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Related to pahlavis: SAVAK, Reza Shah


 (pä′lə-vē′, -hlə-) also Peh·le·vi (pā′-)
1. A writing system derived from the Aramaic alphabet used to write Middle Persian, Parthian, and other Middle Iranian languages.
2. See Middle Persian.

[Persian pahlavī, from Pahlav, Parthia, from Old Persian Parthava-.]


 (pä′lə-vē′, -hlə)
n. pl. pah·la·vis
A gold coin formerly used in Iran.

[Persian pahlawī, after Reza Shah Pahlavi (1878-1944), Shah of Iran.]


1. (Biography) Mohammed Reza (ˈriːzə). 1919–80, shah of Iran (1941–79); forced into exile (1979) during civil unrest following which an Islamic republic was established led by the Ayatollah Khomeini
2. (Biography) his father, Reza. 1877–1944, shah of Iran (1925–41). Originally an army officer, he gained power by a coup d'état (1921) and was chosen shah by the National Assembly. He reorganized the army and did much to modernize Iran


(ˈpɑːləvɪ) or


(Languages) the Middle Persian language, esp as used in classical Zoroastrian and Manichean literature
[C18: from Persian pahlavī, from Old Persian Parthava Parthia]


(ˈpɑ ləˌvi)

n., pl. -vis.
1. Muhammad Re•za (ˈrɛz ɑ) 1919–80, shah of Iran 1941–79.
2. his father, Reza Shah, 1877–1944, shah of Iran 1925–41.
3. (l.c.) a former gold coin of Iran.


(ˈpɑ ləˌvi)

b. a form of Middle Persian used in Zoroastrian literature of the 3rd to 10th centuries.
2. the script used in writing Middle Persian.
[1765–75; < Persian Pahlavī Parthian]
ThesaurusAntonymsRelated WordsSynonymsLegend:
Noun1.Pahlavi - Shah of Iran who was deposed in 1979 by Islamic fundamentalists (1919-1980)Pahlavi - Shah of Iran who was deposed in 1979 by Islamic fundamentalists (1919-1980)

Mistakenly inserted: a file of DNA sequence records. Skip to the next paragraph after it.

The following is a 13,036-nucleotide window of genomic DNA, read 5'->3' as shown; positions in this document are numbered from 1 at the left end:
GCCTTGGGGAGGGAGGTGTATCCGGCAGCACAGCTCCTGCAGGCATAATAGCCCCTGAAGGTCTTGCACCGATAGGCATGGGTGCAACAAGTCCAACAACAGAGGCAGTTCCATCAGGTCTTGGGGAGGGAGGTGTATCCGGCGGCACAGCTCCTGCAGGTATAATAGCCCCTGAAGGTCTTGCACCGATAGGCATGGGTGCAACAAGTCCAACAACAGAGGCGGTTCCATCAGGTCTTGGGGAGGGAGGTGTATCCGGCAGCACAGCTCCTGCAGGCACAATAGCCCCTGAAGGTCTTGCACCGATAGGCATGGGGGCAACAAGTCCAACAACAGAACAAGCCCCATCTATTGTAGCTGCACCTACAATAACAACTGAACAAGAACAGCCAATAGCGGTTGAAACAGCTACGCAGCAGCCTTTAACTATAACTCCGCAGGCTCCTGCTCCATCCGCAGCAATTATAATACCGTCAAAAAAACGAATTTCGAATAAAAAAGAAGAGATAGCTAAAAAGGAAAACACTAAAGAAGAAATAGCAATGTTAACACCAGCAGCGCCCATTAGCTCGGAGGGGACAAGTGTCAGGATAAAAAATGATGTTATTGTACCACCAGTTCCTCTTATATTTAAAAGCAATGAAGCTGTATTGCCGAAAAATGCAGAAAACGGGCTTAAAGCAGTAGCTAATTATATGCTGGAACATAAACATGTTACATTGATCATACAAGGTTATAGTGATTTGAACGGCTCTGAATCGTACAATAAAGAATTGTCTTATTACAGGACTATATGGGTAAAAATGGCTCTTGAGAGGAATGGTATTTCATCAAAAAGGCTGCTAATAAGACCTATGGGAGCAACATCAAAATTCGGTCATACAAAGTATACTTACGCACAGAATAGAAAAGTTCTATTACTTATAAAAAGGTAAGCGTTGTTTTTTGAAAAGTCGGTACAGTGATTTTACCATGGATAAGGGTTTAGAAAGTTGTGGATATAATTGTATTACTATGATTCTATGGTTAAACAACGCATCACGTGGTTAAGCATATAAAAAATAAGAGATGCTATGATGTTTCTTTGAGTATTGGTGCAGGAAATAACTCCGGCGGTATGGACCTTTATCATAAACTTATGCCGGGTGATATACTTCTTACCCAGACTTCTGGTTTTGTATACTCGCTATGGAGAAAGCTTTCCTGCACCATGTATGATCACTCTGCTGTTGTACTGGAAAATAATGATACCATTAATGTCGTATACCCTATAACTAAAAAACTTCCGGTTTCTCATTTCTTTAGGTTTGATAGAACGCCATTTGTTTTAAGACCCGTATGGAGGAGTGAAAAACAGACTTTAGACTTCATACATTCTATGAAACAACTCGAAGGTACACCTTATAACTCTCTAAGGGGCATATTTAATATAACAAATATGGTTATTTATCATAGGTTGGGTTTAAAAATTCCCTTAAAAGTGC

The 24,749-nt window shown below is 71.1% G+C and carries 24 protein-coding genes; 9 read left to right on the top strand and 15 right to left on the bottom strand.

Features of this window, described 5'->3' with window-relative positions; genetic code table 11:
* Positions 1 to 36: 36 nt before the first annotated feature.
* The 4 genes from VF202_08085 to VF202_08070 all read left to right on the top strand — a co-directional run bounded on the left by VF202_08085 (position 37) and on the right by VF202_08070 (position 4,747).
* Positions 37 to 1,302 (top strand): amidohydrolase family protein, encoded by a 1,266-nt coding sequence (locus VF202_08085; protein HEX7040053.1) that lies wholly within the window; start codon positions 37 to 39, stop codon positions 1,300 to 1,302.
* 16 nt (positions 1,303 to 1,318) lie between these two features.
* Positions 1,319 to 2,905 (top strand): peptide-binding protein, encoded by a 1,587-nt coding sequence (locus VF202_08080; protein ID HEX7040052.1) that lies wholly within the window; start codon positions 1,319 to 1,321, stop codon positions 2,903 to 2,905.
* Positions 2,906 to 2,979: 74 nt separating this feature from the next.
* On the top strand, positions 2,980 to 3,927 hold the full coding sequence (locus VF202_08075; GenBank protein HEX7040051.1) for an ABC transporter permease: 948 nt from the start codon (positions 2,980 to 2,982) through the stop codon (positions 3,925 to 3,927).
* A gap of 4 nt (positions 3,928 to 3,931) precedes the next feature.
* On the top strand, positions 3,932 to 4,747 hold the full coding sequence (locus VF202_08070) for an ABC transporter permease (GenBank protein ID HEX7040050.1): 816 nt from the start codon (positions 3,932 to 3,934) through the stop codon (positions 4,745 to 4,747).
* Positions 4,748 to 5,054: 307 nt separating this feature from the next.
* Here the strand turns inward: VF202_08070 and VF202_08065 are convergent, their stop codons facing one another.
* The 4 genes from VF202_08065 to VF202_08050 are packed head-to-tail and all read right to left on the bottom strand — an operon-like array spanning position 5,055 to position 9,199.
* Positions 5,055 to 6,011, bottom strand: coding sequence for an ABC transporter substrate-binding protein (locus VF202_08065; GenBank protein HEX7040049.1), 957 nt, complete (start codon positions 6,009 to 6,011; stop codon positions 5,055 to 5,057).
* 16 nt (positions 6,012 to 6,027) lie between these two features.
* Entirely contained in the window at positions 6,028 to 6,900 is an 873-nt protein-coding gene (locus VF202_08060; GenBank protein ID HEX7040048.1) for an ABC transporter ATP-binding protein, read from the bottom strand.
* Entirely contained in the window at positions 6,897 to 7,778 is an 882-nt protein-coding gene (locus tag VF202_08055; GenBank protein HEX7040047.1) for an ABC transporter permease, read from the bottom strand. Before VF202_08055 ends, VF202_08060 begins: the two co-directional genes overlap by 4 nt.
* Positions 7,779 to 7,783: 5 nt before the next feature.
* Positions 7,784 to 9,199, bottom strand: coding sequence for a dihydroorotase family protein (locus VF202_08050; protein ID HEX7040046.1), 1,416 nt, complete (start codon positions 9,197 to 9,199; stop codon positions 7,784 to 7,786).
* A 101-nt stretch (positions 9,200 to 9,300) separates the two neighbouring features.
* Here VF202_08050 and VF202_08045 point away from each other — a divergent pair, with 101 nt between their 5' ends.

2.Pahlavi - the Iranian language of the Zoroastrian literature of the 3rd to 10th centuries
Iranian language, Iranian - the modern Persian language spoken in Iran
Parthian - the Iranian language spoken in the Parthian kingdom (250 BC to AD 226)
3.Pahlavi - the script (derived from the Aramaic alphabet) used to write the Pahlavi language
script - a particular orthography or writing system
References in periodicals archive ?
A book published last year, "The Fall of Heaven: The Pahlavis and the Last Days of Imperial Iran," suggests there may be a revival of support for the monarchy within Iran, if not outside.
The emergence of Iranian cinema under the Pahlavis was seen as a modernising project with no interest from either the industry or the state to utilise it for religious narratives.
Both Pahlavis attempted to modernize Iran during their reigns but met with limited success.
Revolutionaries in Iran would later portray the Pahlavis as Western lackeys.
Iran Scholars between "the Pahlavis," Nasser, and Sadat
Reforming Westernization intensified during the rule of the Pahlavis, the imperialistic regime of the two shahs of Iran, Reza Shah Pahlavi and his son Mohammad Reza Shah, who ruled from 1925 to 1979.
State ansd Society in Iran:The Eclipse of Qajar and Emergence of Pahlavis, New York: I.
At the same time, they are works that suggest the irony of the similarities between the Pahlavis and their clerical successors: an enduring commitment to patriarchy.
Reviewing the pictures, he paid particular attention to the visualization of power and its use by both the Pahlavis (1) and the Islamic Republic as a tool to establish political supremacy, focusing on the two correlated aspects of "iconism" and "iconoclasm.
The last monarchical dynasty in Iran belonged to the Pahlavis, a regime that was overthrown in 1953 by Dr Mohammad Mossadegh's grassroots movement with the assistance and support of the clergy.
The Hapsburgs, Romanovs and Pahlavis are gone but the House of Saud survives.
In fact, Iranian feminism, which was born as early as the beginning of the 19th century as a secular movement (according to the models also spreading in the West) underwent several transformations, including a phase of "feminism of State" under the Pahlavis, to be reborn in these last turbulent decades.